Actually, Jerry Bruckheimer and Mike Newell's Prince of Persia is not terrible: it's a well-made, fun, featherweight $200-million-plus B-movie adventure, Aladdin meets Raiders of the Lost Ark with steals from Lawrence of Arabia. And it's something that studio execs dread: the attempted launch of a franchise, for which Disney has adopted the "brand" of an established videogame that is recognized by a fragment of the moviegoing audience. So does it mean anything as a title? Well, because Bruckheimer took a Disney e-ride, Pirates of the Caribbean and turned it into a huge franchise, one can see why the studio would hand the reliable producer some play money.
But judging from the reaction on my Twitter feed, if Prince of Persia plays better for me than its target male vidgame demo, then it shouldn't cost $200 million.
And Disney insisted on starring Jake Gyllenhaal. I understand why his agents want to broaden his appeal, but Gyllenhaal is miscast as an action hero. In some ways this reveals the current void in leading men with enough weight to carry larger-than-life fantasy fare. (James Cameron fought with Fox over casting unproven Sam Worthington over Gyllenhaal in Avatar.) Although Disney knows that Gyllenhaal has never carried a big movie, at least he's a known commodity. And he was extraordinary opposite Heath Ledger in Ang Lee's Brokeback Mountain, which was a word-of-mouth hit. But the ensembles Brothers, Jarhead, Zodiac and Rendition were all box-office disappointments.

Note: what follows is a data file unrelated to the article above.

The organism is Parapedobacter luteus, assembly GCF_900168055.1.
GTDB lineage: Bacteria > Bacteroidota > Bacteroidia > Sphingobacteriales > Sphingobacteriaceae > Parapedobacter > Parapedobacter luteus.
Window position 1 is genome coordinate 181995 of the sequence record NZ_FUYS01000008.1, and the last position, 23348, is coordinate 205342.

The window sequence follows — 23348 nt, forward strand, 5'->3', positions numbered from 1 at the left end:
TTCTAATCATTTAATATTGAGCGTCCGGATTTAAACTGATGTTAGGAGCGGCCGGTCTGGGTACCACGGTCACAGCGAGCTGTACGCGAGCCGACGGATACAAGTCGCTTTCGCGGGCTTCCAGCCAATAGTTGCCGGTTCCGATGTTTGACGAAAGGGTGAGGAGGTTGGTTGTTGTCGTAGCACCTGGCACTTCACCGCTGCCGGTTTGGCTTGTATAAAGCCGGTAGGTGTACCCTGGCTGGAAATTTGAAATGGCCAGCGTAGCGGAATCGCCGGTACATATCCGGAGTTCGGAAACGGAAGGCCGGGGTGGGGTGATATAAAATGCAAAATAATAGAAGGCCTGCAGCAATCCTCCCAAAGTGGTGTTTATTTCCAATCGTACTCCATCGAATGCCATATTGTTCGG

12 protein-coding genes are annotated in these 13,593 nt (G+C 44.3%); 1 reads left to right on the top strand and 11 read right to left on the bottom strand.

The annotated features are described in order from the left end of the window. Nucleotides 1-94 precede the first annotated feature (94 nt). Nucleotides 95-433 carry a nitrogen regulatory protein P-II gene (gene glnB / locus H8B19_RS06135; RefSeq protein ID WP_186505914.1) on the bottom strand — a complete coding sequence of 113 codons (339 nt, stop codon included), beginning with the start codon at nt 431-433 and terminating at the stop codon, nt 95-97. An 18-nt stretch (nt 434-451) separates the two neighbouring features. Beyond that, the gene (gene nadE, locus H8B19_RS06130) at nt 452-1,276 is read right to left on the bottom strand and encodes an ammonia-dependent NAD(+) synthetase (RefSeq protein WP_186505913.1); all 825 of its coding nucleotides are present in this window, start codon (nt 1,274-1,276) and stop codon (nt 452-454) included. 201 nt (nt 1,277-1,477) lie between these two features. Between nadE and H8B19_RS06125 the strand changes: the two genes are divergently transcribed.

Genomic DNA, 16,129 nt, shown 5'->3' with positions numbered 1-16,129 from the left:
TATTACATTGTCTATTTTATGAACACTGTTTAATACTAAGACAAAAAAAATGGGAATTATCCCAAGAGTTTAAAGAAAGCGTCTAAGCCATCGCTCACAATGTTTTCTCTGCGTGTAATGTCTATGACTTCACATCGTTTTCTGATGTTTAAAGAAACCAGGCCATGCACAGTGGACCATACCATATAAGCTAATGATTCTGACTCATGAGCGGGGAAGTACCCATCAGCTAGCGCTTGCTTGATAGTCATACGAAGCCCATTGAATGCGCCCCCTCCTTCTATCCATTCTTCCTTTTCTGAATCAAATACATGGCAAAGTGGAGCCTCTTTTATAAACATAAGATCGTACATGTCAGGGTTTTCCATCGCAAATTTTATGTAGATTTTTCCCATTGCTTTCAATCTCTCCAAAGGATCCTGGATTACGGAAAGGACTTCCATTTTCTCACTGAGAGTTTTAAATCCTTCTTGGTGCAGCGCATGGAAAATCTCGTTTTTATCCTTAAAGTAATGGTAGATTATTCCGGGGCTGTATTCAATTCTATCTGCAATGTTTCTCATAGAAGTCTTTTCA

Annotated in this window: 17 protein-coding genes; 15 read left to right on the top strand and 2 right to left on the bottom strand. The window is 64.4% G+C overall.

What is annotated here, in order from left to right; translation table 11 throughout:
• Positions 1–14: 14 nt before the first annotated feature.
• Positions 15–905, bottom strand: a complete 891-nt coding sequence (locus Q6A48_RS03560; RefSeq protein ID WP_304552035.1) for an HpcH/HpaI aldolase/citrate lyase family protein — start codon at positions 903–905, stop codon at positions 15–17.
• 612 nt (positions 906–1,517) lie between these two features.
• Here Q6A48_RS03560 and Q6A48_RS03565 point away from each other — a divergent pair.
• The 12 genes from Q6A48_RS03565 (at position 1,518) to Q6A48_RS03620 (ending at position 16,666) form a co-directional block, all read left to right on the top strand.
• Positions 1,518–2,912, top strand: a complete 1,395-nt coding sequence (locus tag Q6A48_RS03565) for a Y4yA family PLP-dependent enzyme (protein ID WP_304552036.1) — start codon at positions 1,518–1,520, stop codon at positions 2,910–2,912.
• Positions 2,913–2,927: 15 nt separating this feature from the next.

In Prince of Persia Gyllenhaal is charming and physical--with a boost from stuntmen and digital effects--in the role of a wily, athletic young prince who is scooped off the street as a kid by a kindly king. But he is saddled with a Cockney accent in an ensemble of Brits (Alfred Molina is the movie's comedic stand-out). I suspect that many of Gyllenhaal's young female fans would rather see him in a more contemporary, naturalistic mode.
You could see this summer misfire coming a mile away. The risk when you aim for the widest possible demo is that you wind up appealing to no one. This movie is PG-13, family and women-friendly, with scads of stunts and effects with male appeal. But it has no edge. It reminds me of the Paramount movie Stardust, another tweener that wound up with no target niche. It was neither genre fantasy nor family adventure. But in that case, it wasn't supposed to be a summer tentpole.